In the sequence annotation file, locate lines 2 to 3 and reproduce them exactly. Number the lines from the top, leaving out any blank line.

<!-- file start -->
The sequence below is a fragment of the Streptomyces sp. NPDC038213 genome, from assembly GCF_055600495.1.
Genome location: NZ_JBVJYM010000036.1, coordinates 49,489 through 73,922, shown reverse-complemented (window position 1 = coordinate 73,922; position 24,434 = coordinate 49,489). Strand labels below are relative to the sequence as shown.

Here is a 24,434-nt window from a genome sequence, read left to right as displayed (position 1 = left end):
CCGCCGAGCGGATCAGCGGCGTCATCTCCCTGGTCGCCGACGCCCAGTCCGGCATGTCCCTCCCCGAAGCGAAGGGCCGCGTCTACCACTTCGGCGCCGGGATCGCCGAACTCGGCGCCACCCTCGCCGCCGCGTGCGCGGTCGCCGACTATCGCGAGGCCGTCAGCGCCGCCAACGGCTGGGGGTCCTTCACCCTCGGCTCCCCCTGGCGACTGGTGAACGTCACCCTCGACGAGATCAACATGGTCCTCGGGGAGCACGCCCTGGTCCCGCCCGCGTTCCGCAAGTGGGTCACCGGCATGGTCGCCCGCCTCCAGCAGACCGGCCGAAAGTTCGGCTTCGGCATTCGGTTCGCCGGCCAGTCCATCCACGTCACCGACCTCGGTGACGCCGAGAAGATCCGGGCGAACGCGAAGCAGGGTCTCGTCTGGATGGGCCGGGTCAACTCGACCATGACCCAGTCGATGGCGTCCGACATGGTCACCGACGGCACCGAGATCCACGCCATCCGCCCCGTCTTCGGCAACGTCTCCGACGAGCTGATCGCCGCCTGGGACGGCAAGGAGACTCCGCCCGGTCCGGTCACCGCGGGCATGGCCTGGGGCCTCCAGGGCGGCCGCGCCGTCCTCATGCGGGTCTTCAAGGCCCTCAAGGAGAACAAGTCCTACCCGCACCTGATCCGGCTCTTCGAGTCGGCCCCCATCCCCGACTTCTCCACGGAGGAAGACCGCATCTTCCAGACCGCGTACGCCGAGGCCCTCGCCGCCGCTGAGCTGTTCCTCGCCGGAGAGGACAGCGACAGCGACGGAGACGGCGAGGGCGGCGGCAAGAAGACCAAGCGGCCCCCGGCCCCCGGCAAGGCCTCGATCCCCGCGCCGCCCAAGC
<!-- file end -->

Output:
Genome location: NZ_JBVJYM010000036.1, coordinates 49,489 through 73,922, shown reverse-complemented (window position 1 = coordinate 73,922; position 24,434 = coordinate 49,489). Strand labels below are relative to the sequence as shown.

Here is a 24,434-nt window from a genome sequence, read left to right as displayed (position 1 = left end):